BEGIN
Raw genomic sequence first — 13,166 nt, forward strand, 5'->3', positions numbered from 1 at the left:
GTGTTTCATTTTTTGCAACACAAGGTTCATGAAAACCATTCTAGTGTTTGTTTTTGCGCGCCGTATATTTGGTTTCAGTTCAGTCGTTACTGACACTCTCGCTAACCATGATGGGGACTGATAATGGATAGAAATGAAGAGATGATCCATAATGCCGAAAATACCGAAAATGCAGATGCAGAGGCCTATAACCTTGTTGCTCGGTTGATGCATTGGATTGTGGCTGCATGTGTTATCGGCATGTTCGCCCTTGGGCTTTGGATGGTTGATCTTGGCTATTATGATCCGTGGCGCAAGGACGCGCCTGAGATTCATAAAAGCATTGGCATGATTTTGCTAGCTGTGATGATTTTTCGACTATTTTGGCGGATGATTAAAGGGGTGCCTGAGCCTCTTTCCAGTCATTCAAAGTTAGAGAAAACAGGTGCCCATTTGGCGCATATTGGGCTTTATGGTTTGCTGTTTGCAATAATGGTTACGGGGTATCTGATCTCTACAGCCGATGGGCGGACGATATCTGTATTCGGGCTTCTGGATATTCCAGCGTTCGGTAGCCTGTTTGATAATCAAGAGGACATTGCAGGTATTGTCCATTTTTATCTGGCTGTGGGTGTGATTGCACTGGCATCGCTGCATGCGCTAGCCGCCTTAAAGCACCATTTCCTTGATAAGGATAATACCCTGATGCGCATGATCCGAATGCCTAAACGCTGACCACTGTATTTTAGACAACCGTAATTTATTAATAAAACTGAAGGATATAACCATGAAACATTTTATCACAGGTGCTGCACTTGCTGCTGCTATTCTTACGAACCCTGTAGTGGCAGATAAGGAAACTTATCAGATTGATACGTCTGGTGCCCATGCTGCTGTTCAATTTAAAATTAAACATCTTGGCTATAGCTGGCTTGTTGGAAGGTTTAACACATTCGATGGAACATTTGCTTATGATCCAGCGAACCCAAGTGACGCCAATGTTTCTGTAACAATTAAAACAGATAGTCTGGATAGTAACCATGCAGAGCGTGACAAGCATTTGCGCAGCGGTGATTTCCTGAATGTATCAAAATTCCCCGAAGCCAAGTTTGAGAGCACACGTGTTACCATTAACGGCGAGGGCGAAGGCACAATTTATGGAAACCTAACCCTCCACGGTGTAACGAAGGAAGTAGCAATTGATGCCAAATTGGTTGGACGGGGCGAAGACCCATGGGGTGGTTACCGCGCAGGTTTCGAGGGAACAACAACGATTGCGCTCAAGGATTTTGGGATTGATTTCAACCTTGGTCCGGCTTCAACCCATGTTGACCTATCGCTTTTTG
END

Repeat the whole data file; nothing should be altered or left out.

Raw genomic sequence first — 13,166 nt, forward strand, 5'->3', positions numbered from 1 at the left:
GTGTTTCATTTTTTGCAACACAAGGTTCATGAAAACCATTCTAGTGTTTGTTTTTGCGCGCCGTATATTTGGTTTCAGTTCAGTCGTTACTGACACTCTCGCTAACCATGATGGGGACTGATAATGGATAGAAATGAAGAGATGATCCATAATGCCGAAAATACCGAAAATGCAGATGCAGAGGCCTATAACCTTGTTGCTCGGTTGATGCATTGGATTGTGGCTGCATGTGTTATCGGCATGTTCGCCCTTGGGCTTTGGATGGTTGATCTTGGCTATTATGATCCGTGGCGCAAGGACGCGCCTGAGATTCATAAAAGCATTGGCATGATTTTGCTAGCTGTGATGATTTTTCGACTATTTTGGCGGATGATTAAAGGGGTGCCTGAGCCTCTTTCCAGTCATTCAAAGTTAGAGAAAACAGGTGCCCATTTGGCGCATATTGGGCTTTATGGTTTGCTGTTTGCAATAATGGTTACGGGGTATCTGATCTCTACAGCCGATGGGCGGACGATATCTGTATTCGGGCTTCTGGATATTCCAGCGTTCGGTAGCCTGTTTGATAATCAAGAGGACATTGCAGGTATTGTCCATTTTTATCTGGCTGTGGGTGTGATTGCACTGGCATCGCTGCATGCGCTAGCCGCCTTAAAGCACCATTTCCTTGATAAGGATAATACCCTGATGCGCATGATCCGAATGCCTAAACGCTGACCACTGTATTTTAGACAACCGTAATTTATTAATAAAACTGAAGGATATAACCATGAAACATTTTATCACAGGTGCTGCACTTGCTGCTGCTATTCTTACGAACCCTGTAGTGGCAGATAAGGAAACTTATCAGATTGATACGTCTGGTGCCCATGCTGCTGTTCAATTTAAAATTAAACATCTTGGCTATAGCTGGCTTGTTGGAAGGTTTAACACATTCGATGGAACATTTGCTTATGATCCAGCGAACCCAAGTGACGCCAATGTTTCTGTAACAATTAAAACAGATAGTCTGGATAGTAACCATGCAGAGCGTGACAAGCATTTGCGCAGCGGTGATTTCCTGAATGTATCAAAATTCCCCGAAGCCAAGTTTGAGAGCACACGTGTTACCATTAACGGCGAGGGCGAAGGCACAATTTATGGAAACCTAACCCTCCACGGTGTAACGAAGGAAGTAGCAATTGATGCCAAATTGGTTGGACGGGGCGAAGACCCATGGGGTGGTTACCGCGCAGGTTTCGAGGGAACAACAACGATTGCGCTCAAGGATTTTGGGATTGATTTCAACCTTGGTCCGGCTTCAACCCATGTTGACCTATCGCTTTTTG